***Absence from this list does not imply that a substance is legal. Check your local and state laws before purchasing bath salt drugs.
In addition to state laws, several Federal bills have been proposed to make bath salts illegal at the national level. You can track the status of each bill below:
H.R. 1254--Synthetic Drug Control Act of 2011
I will attempt to update this list as I hear of new bans. If I've left anything out, please contact me and I'll correct it ASAP. And remember: ignorance of the law is no defense for breaking it! Not in a court of law, anyway. Staying informed is the key to freedom in a police state such as this.
Be Safe Kiddos,
Posted by Mary Microgram at 9:12 AM
If you think the Russians--with their flesh-eating krokodil--have a monopoly on drug-induced skin diseases, think again. We have yet another gangrenous scandal to report, this time involving cocaine.
According to Science Daily, cocaine users have been coming down with a strange skin condition known as purpura, or purpling of the skin. The disease is thought to be caused by levamisole--a substance added to cocaine by drug dealers as a bulking agent.
Once used to treat cancer, levamisole is rarely prescribed to humans today due to the risk for serious side effects (see rotting ear above). Its main use is in veterinary medicine, where it is administered to livestock as an anti-worming agent.
Science Daily reports that levamisole was detected in about 30 percent of cocaine samples confiscated in 2008 and a whopping 70 percent in 2009. For all you statistical geniuses out there, that's a huge increase. Phenomenal really. This unfortunate situation hits even closer to home than the horrific krokodil story and is poised to affect thousands, if not millions, of Americans.
Call me a preachy Patty, but it has to be said: gruesome complications like these could be completely sidestepped by ending the drug war. While the strange skin condition is caused by levamisole (NOT cocaine), mainstream media will likely blame it on cocaine itself, finding yet another excuse to spew forth vile propaganda. Until governments and health agencies take back control of street drugs, people will continue to suffer needlessly as a result of drug impurities, abstinence-only drug education and other state-inflicted issues. It's time we stand up and demand smarter drug policies in America.
Obama, won't you lend us your ear?
Science Daily: Contaminated Cocaine Triggers Decaying, Dying Skin
Posted by Mary Microgram at 3:06 AM
Saturday, July 16, 2011
Scientific Name: Feces, urine (methane).
Effects: Auditory/visual hallucinations.
Description: Jenkem is a hallucinogenic substance made from fermented human excrement. The active compound is methane gas, which produces symptoms like dizziness and hallucinations when inhaled. While Jenkem is a real phenomenon among poor Zambian children, reports of an American jenkem epidemic have been debunked as a hoax.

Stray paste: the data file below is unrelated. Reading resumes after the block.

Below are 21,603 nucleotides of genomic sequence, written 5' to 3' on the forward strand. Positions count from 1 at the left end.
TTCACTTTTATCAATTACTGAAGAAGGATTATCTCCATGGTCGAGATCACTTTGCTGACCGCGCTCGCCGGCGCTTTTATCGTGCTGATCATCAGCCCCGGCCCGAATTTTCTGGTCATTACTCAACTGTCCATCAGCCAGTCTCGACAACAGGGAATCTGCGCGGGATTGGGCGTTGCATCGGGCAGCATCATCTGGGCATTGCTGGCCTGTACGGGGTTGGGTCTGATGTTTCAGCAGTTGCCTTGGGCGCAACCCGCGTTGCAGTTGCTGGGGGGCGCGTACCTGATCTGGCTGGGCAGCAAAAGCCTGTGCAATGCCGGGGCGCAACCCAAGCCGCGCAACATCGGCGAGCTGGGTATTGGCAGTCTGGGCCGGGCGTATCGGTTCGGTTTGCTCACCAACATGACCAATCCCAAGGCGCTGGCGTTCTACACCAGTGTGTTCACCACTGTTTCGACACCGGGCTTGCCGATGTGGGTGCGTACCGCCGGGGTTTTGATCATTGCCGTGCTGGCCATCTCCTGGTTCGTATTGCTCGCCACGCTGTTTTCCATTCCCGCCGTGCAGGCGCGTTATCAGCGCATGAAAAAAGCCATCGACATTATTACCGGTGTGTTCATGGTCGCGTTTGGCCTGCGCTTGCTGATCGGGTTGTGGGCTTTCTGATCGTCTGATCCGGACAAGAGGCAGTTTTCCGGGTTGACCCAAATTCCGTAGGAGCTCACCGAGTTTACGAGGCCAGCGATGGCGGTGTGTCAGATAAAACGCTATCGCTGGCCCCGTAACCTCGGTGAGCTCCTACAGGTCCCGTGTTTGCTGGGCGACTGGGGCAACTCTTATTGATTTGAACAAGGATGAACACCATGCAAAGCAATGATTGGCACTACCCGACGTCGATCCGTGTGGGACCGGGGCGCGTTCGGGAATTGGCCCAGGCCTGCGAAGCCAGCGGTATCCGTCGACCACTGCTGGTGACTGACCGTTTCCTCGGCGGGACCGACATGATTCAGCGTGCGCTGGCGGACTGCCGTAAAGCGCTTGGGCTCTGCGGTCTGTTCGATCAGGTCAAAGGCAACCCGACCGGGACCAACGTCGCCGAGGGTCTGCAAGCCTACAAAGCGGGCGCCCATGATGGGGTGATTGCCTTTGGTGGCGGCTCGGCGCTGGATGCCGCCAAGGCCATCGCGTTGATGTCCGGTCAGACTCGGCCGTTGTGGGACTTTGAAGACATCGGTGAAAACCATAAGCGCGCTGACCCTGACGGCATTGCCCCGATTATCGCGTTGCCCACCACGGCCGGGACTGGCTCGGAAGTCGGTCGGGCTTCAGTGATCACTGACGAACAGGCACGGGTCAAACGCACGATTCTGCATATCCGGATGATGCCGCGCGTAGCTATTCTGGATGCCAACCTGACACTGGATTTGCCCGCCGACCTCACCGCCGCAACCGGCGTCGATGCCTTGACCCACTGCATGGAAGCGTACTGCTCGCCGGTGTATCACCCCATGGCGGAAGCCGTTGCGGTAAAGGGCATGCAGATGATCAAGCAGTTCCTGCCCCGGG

Methods of Ingestion: Inhalation.
Side Effects/Risks: Fecal/oral contamination, hypoxia.
Sample Trip Report: "It lasts about an hour. With glue, I just hear voices in my head. But with Jenkem, I see visions. I see my mother who is dead and I forget about the problems in my life." (BBC News)
BBC News: World: Africa Children High on Sewage
Posted by Mary Microgram at 7:44 PM
Wednesday, July 13, 2011
If you thought jenkem was bad, you ain't seen nothin' yet. Meet krokodil, a drug that's arguably the most gruesome byproduct of drug prohibition since it began. Simply typing the drug’s name into Google images produces an onslaught of stomach-turning pictures of rotting flesh (you’ve been warned). So what is this monster drug and who is using it?
Krokodil is a slang term for homemade desomorphine—a heroin-like drug that is made from a caustic mixture of codeine, paint thinner, gasoline, hydrochloric acid and red phosphorus. The name comes from the Russian for “crocodile” and refers to the green, scaly appearance of the skin after injecting the drug. Understandably, most chronic users don’t survive longer than two or three years and often end up with permanent disfigurations. Because of its high acidity, krokodil often causes gangrene and amputations, even after only one use.
So who the hell is desperate enough to use this drug? Short answer: poor Russians. In Russia, where heroin has become scarce in the past few years, krokodil has become a growing trend due to the easy availability of OTC codeine. According to Time magazine, somewhere between a hundred thousand and 1 million people were thought to be injecting the drug in 2010.
Needless to say, krokodil and other deadly imitation drugs would not exist if not for drug prohibition. By making safer drugs (in this case, heroin) illegal, we open the doors to an endless array of Frankendrugs like krokodil. This situation is another frightening example of how far we humans will go to alter our consciousness, providing further proof that addiction will never be "defeated" within our species--drug war or no. Suddenly, 'Just Say No' doesn't sound so extreme.
Posted by Mary Microgram at 10:01 PM